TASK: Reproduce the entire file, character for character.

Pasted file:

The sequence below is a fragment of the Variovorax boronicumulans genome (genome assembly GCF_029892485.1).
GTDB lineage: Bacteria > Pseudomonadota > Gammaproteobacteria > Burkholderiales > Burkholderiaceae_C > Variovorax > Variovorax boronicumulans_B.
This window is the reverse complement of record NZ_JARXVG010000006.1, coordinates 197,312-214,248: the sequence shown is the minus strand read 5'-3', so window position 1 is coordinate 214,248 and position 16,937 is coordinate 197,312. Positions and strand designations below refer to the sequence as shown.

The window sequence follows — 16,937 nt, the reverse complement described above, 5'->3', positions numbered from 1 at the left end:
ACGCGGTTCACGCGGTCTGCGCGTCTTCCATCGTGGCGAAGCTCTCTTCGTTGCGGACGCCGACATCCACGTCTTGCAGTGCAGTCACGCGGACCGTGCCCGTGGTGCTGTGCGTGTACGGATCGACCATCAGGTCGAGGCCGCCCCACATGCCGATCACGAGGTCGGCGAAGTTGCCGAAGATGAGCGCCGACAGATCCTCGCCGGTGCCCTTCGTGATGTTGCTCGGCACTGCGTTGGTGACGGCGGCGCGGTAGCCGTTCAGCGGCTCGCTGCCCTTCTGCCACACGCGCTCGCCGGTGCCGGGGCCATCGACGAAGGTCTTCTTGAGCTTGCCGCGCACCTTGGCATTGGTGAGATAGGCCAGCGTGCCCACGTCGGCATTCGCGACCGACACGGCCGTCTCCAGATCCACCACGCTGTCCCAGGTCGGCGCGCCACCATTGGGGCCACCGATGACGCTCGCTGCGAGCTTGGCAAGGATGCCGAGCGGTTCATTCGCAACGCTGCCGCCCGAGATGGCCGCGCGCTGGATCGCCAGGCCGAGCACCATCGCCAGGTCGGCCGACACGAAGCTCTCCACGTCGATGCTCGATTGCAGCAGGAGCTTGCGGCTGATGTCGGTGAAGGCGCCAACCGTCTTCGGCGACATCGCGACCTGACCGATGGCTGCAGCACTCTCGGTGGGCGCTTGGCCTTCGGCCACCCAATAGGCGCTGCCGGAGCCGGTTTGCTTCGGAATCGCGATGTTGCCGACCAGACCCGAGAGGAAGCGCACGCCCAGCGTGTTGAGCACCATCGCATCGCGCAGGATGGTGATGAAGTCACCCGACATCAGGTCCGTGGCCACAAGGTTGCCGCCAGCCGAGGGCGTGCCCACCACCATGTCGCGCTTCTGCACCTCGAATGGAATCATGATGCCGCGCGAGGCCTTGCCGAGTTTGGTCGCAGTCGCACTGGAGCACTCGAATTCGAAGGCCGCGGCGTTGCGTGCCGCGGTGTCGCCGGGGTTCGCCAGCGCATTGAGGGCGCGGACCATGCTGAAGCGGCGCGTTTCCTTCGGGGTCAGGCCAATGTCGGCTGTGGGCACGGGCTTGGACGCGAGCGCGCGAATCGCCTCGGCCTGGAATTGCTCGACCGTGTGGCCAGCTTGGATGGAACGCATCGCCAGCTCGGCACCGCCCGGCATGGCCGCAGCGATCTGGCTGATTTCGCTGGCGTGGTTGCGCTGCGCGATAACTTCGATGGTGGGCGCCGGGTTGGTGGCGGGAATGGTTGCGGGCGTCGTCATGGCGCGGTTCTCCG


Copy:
The sequence below is a fragment of the Variovorax boronicumulans genome (genome assembly GCF_029892485.1).
GTDB lineage: Bacteria > Pseudomonadota > Gammaproteobacteria > Burkholderiales > Burkholderiaceae_C > Variovorax > Variovorax boronicumulans_B.
This window is the reverse complement of record NZ_JARXVG010000006.1, coordinates 197,312-214,248: the sequence shown is the minus strand read 5'-3', so window position 1 is coordinate 214,248 and position 16,937 is coordinate 197,312. Positions and strand designations below refer to the sequence as shown.

The window sequence follows — 16,937 nt, the reverse complement described above, 5'->3', positions numbered from 1 at the left end:
ACGCGGTTCACGCGGTCTGCGCGTCTTCCATCGTGGCGAAGCTCTCTTCGTTGCGGACGCCGACATCCACGTCTTGCAGTGCAGTCACGCGGACCGTGCCCGTGGTGCTGTGCGTGTACGGATCGACCATCAGGTCGAGGCCGCCCCACATGCCGATCACGAGGTCGGCGAAGTTGCCGAAGATGAGCGCCGACAGATCCTCGCCGGTGCCCTTCGTGATGTTGCTCGGCACTGCGTTGGTGACGGCGGCGCGGTAGCCGTTCAGCGGCTCGCTGCCCTTCTGCCACACGCGCTCGCCGGTGCCGGGGCCATCGACGAAGGTCTTCTTGAGCTTGCCGCGCACCTTGGCATTGGTGAGATAGGCCAGCGTGCCCACGTCGGCATTCGCGACCGACACGGCCGTCTCCAGATCCACCACGCTGTCCCAGGTCGGCGCGCCACCATTGGGGCCACCGATGACGCTCGCTGCGAGCTTGGCAAGGATGCCGAGCGGTTCATTCGCAACGCTGCCGCCCGAGATGGCCGCGCGCTGGATCGCCAGGCCGAGCACCATCGCCAGGTCGGCCGACACGAAGCTCTCCACGTCGATGCTCGATTGCAGCAGGAGCTTGCGGCTGATGTCGGTGAAGGCGCCAACCGTCTTCGGCGACATCGCGACCTGACCGATGGCTGCAGCACTCTCGGTGGGCGCTTGGCCTTCGGCCACCCAATAGGCGCTGCCGGAGCCGGTTTGCTTCGGAATCGCGATGTTGCCGACCAGACCCGAGAGGAAGCGCACGCCCAGCGTGTTGAGCACCATCGCATCGCGCAGGATGGTGATGAAGTCACCCGACATCAGGTCCGTGGCCACAAGGTTGCCGCCAGCCGAGGGCGTGCCCACCACCATGTCGCGCTTCTGCACCTCGAATGGAATCATGATGCCGCGCGAGGCCTTGCCGAGTTTGGTCGCAGTCGCACTGGAGCACTCGAATTCGAAGGCCGCGGCGTTGCGTGCCGCGGTGTCGCCGGGGTTCGCCAGCGCATTGAGGGCGCGGACCATGCTGAAGCGGCGCGTTTCCTTCGGGGTCAGGCCAATGTCGGCTGTGGGCACGGGCTTGGACGCGAGCGCGCGAATCGCCTCGGCCTGGAATTGCTCGACCGTGTGGCCAGCTTGGATGGAACGCATCGCCAGCTCGGCACCGCCCGGCATGGCCGCAGCGATCTGGCTGATTTCGCTGGCGTGGTTGCGCTGCGCGATAACTTCGATGGTGGGCGCCGGGTTGGTGGCGGGAATGGTTGCGGGCGTCGTCATGGCGCGGTTCTCCG